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18 October 2001 Measurements and modeling of soil water distribution around landmines in natural soil
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Abstract
Soil water content, dielectric constant, electrical conductivity, thermal conductivity and heat capacity affect the performance of many sensors and therefore the detection of landmines. The most important of these is water content since it directly influences the other properties. We measure soil water distribution around an antitank and an antipersonnel mine buried in a sand soil under varying moisture levels. After a period of two days with 38 mm precipitation the water content below the AP-mine increased from 0.07 to 0.12. The water content above and below the AT- mine increased from 0.09 to 0.17 and 0.09 to 0.13, respectively. Below the AT-mine it was 0.02 to 0.04 dryer than above the mine. The dielectric constant of the soil was estimated from the soil water content. After a dry period of two weeks the dielectric contrast between the AT-mine was approximately 2 (F/m). After a period of 38 mm precipitation the contrast between AT-mine and background increased to 6 (F/m). Differences in soil water distribution around the AT- mine caused a maximum dielectric contrast 4.5 (F/m) between background and mine. This effect was less apparent around the AP-mine. Differences in measured and simulated soil water distribution around an AT-mine urge for further investigation.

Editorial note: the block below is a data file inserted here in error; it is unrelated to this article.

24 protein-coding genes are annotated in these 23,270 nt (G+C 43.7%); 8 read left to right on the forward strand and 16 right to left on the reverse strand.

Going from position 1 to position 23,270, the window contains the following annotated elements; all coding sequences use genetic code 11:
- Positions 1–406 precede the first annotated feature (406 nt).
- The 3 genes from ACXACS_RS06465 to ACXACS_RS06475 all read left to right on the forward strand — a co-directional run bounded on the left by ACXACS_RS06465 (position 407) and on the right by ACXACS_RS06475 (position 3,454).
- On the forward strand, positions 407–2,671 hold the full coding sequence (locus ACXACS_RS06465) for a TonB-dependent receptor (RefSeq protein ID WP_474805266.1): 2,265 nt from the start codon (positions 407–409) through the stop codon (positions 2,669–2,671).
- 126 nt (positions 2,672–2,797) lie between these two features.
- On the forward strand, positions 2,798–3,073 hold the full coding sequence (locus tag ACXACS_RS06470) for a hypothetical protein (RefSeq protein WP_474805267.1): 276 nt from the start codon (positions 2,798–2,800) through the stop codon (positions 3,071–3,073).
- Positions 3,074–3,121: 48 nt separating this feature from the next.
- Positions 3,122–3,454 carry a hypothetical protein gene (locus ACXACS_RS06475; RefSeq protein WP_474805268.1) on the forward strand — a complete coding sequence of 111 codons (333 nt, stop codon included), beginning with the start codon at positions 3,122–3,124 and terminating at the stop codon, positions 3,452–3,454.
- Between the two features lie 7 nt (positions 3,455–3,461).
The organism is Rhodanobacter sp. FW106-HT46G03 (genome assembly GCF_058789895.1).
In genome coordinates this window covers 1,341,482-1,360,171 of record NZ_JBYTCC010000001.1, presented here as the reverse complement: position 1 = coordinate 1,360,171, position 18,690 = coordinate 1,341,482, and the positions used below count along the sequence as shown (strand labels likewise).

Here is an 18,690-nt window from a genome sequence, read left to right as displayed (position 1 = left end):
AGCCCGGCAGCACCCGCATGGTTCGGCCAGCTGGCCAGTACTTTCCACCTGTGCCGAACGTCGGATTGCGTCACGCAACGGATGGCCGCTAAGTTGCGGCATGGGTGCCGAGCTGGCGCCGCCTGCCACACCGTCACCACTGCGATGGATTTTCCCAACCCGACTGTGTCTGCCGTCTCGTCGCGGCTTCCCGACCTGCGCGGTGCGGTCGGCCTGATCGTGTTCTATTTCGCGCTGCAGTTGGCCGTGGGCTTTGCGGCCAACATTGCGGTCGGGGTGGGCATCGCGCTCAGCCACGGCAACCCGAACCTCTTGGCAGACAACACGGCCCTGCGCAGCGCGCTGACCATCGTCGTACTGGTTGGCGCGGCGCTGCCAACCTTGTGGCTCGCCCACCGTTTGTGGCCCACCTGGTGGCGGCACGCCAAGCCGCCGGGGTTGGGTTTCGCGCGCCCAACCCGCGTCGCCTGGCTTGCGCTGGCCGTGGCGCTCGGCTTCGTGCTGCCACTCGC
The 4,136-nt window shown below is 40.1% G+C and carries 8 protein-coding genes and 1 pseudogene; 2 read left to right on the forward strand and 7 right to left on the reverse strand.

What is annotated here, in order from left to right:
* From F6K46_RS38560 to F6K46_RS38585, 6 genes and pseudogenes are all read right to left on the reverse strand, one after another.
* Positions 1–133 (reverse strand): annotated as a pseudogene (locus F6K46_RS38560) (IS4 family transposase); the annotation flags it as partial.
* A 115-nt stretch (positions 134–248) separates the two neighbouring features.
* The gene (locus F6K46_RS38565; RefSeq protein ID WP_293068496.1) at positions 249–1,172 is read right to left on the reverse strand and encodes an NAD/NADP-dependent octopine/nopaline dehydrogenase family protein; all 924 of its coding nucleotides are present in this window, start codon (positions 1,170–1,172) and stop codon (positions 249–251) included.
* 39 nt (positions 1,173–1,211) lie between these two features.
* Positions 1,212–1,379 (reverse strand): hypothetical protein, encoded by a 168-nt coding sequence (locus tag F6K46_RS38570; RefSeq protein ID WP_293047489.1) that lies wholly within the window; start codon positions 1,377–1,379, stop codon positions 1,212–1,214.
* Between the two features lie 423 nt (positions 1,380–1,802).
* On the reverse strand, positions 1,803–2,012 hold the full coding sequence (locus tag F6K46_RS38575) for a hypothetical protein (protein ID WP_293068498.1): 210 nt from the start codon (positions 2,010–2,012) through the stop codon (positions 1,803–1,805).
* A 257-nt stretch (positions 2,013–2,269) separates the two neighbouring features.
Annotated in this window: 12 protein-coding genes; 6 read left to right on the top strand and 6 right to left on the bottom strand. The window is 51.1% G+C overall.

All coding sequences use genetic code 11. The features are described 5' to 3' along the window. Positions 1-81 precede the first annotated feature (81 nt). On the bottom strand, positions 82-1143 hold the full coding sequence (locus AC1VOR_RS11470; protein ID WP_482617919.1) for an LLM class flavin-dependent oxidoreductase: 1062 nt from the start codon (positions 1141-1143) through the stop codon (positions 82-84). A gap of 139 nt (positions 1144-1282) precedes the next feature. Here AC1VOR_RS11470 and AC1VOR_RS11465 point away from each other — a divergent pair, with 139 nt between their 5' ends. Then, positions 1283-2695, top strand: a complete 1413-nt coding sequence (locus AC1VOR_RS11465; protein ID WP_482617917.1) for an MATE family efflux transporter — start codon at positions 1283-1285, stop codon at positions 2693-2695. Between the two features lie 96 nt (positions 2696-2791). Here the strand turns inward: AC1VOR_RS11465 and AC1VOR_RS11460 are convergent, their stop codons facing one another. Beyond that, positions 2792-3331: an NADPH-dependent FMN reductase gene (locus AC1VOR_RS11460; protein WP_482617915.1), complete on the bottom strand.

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Henk A. Lensen, Piet B. W. Schwering, Garciela Rodriguez Marin, and Jan M. H. Hendrickx "Measurements and modeling of soil water distribution around landmines in natural soil", Proc. SPIE 4394, Detection and Remediation Technologies for Mines and Minelike Targets VI, (18 October 2001); https://doi.org/10.1117/12.445494
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